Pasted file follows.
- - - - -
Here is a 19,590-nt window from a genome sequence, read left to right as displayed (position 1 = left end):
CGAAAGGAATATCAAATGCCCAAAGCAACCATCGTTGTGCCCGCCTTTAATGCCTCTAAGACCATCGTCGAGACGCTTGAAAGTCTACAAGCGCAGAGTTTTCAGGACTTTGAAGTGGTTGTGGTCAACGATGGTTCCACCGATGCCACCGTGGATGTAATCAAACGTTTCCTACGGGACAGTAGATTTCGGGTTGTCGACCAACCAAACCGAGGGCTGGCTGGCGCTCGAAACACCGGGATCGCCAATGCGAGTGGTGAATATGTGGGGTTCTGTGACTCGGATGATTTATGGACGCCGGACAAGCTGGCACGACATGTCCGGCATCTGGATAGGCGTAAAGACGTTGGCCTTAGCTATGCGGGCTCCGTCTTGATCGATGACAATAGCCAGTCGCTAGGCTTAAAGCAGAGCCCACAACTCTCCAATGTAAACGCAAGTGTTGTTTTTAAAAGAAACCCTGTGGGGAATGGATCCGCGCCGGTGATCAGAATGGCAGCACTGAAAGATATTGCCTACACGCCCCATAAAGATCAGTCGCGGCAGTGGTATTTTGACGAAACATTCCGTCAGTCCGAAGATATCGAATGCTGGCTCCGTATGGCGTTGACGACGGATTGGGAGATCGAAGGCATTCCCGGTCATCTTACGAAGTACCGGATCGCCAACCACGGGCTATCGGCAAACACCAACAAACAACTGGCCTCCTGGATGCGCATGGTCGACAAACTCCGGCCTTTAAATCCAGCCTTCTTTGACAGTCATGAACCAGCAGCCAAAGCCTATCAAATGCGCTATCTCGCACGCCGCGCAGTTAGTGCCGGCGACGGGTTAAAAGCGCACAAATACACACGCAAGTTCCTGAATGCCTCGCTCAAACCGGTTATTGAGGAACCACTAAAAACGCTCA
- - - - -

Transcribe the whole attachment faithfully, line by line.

Here is a 19,590-nt window from a genome sequence, read left to right as displayed (position 1 = left end):
CGAAAGGAATATCAAATGCCCAAAGCAACCATCGTTGTGCCCGCCTTTAATGCCTCTAAGACCATCGTCGAGACGCTTGAAAGTCTACAAGCGCAGAGTTTTCAGGACTTTGAAGTGGTTGTGGTCAACGATGGTTCCACCGATGCCACCGTGGATGTAATCAAACGTTTCCTACGGGACAGTAGATTTCGGGTTGTCGACCAACCAAACCGAGGGCTGGCTGGCGCTCGAAACACCGGGATCGCCAATGCGAGTGGTGAATATGTGGGGTTCTGTGACTCGGATGATTTATGGACGCCGGACAAGCTGGCACGACATGTCCGGCATCTGGATAGGCGTAAAGACGTTGGCCTTAGCTATGCGGGCTCCGTCTTGATCGATGACAATAGCCAGTCGCTAGGCTTAAAGCAGAGCCCACAACTCTCCAATGTAAACGCAAGTGTTGTTTTTAAAAGAAACCCTGTGGGGAATGGATCCGCGCCGGTGATCAGAATGGCAGCACTGAAAGATATTGCCTACACGCCCCATAAAGATCAGTCGCGGCAGTGGTATTTTGACGAAACATTCCGTCAGTCCGAAGATATCGAATGCTGGCTCCGTATGGCGTTGACGACGGATTGGGAGATCGAAGGCATTCCCGGTCATCTTACGAAGTACCGGATCGCCAACCACGGGCTATCGGCAAACACCAACAAACAACTGGCCTCCTGGATGCGCATGGTCGACAAACTCCGGCCTTTAAATCCAGCCTTCTTTGACAGTCATGAACCAGCAGCCAAAGCCTATCAAATGCGCTATCTCGCACGCCGCGCAGTTAGTGCCGGCGACGGGTTAAAAGCGCACAAATACACACGCAAGTTCCTGAATGCCTCGCTCAAACCGGTTATTGAGGAACCACTAAAAACGCTCA